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Why the American Merger Deal Could Make Virgin America a Big Winner

Tickers in this article: AAL DAL LUV

DALLAS ( TheStreet) -- Six-year-old Virgin America saw a big opportunity when the Justice Department required divestitures from American  and US Airways in return for allowing them to merge.

Virgin America already has won the right to operate six daily round trips at New York's LaGuardia Airport and four at Washington Reagan National, using slots that American and US Airways were required to divest.

On Wednesday, the San Francisco-based carrier said it will seek two gates at Dallas Love Field that American was required to divest. Delta and Southwest  are also seeking the two Love Field gates. Southwest already occupies 16 of the 20 Love Field gates.

Virgin America said that if it is awarded the gates, it would begin new service from Dallas to LaGuardia and National. Arguably, that represents a convincing case to the Justice Department that consumers would derive maximum benefit from the merger.

In particular, Love Field-National service by a new low-fare entrant would provide an alternative to American service on what became hub-to-hub flying in the merger, when Dallas Fort Worth International Airport and Washington National became hubs for the same airline. Hub-to-hub flying is typically an area where ticket prices are high.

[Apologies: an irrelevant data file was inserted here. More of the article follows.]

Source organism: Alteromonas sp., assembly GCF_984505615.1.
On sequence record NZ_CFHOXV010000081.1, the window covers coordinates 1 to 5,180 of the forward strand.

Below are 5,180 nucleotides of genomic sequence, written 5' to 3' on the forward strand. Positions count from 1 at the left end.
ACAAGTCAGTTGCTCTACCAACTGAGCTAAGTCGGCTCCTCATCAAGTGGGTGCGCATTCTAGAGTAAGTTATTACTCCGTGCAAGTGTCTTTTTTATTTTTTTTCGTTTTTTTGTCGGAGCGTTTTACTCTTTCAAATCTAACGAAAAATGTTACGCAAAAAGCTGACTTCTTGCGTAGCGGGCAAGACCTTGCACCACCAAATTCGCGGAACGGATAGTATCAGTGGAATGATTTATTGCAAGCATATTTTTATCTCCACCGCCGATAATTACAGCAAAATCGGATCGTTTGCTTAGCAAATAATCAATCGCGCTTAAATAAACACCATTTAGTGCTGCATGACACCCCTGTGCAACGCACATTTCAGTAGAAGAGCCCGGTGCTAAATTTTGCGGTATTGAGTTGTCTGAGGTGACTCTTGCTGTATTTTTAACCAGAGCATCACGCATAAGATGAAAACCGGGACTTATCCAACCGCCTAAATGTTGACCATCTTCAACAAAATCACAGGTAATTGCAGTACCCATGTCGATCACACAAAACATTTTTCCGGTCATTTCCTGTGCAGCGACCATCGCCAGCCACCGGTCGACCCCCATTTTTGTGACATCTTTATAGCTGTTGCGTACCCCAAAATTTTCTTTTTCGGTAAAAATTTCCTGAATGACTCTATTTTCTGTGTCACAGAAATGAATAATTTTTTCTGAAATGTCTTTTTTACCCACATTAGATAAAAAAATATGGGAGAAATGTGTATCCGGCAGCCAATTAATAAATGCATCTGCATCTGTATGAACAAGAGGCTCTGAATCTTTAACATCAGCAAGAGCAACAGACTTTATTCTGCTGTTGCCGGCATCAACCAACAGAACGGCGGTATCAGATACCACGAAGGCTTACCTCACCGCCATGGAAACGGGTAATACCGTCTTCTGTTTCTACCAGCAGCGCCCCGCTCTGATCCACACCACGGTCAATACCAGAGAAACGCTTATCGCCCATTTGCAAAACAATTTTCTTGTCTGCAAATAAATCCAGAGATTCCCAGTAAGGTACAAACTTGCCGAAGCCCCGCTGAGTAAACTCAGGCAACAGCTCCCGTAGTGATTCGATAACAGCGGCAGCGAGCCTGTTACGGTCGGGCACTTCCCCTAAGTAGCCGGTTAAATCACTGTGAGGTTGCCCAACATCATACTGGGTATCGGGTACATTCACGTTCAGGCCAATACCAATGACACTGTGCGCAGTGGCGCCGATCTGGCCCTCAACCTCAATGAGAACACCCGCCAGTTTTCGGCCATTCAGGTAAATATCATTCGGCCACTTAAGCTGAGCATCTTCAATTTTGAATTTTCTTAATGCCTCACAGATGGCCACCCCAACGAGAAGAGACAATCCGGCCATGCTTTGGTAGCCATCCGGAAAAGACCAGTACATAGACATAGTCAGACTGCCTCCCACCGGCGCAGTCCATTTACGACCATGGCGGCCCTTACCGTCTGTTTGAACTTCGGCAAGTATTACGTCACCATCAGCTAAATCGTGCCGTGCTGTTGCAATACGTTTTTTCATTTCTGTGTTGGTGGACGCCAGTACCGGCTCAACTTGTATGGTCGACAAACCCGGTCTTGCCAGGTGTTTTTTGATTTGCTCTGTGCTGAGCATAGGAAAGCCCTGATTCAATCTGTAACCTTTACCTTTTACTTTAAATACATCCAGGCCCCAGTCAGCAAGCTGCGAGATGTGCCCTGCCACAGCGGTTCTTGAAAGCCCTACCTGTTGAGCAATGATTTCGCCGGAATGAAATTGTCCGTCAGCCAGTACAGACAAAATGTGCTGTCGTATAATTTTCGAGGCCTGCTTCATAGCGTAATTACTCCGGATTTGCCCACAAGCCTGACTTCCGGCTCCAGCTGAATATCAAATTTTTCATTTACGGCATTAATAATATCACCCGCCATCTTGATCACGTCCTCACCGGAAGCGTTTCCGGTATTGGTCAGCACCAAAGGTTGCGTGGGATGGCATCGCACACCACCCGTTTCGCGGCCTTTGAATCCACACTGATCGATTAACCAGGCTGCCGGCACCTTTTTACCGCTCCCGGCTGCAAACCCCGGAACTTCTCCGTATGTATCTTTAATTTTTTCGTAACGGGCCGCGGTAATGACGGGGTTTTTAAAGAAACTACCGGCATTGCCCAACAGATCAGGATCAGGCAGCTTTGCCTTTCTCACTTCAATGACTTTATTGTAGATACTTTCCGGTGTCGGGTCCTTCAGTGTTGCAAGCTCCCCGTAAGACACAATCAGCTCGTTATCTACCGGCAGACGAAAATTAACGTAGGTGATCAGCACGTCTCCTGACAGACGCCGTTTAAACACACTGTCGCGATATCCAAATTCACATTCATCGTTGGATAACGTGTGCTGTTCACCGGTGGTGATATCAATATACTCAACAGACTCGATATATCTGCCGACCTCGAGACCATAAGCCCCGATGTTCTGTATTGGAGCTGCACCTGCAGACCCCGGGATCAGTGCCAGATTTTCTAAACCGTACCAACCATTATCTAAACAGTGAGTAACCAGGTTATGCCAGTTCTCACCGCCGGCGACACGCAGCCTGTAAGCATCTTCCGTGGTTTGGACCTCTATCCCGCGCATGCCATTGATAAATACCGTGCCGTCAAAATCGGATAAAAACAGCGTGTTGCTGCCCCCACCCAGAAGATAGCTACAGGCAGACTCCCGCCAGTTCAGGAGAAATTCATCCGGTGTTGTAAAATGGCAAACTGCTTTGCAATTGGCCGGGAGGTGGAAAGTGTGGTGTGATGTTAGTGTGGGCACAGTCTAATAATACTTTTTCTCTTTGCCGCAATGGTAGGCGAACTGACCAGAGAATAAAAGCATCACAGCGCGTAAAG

Like LaGuardia and National, Love Field is a desirable and constricted close-in airport. It is just six miles from downtown Dallas. In October, flight restrictions imposed in 1979 will be lifted. Southwest has already said it would add flights to LaGuardia and National. Delta has said it will add LaGuardia and LAX if it gets the two gates.

Some observers questioned whether the Justice Department got all it could when it challenged the American/US Airways merger in August. The settlement was announced in November, two weeks before the parties were scheduled to go to trial.

Launched in 2007, Virgin America has built a niche as a hip, technologically advanced West Coast carrier. After moving last year to slow growth, it has started to show profits: In the third quarter, it produced net income of $37.5 million and an operating margin of 11.5%. It is said to be preparing for a public offering.

Virgin said Wednesday that if it wins the gates it would serve Chicago, Los Angeles and San Francisco as well as LaGuardia and National. It already serves Los Angeles and San Francisco from Dallas Fort Worth International Airport, but that service would end in October and Virgin would limit its Dallas operations to Love Field.

In a press release that seemed to summarize the case it will make to the Justice Department, Virgin America said it "would be the only carrier at Love Field to offer guests three classes of service, Wi-Fi, in-seat power outlets and touch-screen seatback entertainment (including live TV) on every flight." It said it "operates a new fleet of Airbus A320-Family aircraft, which are significantly quieter than the commercial aircraft currently in use at Love Field."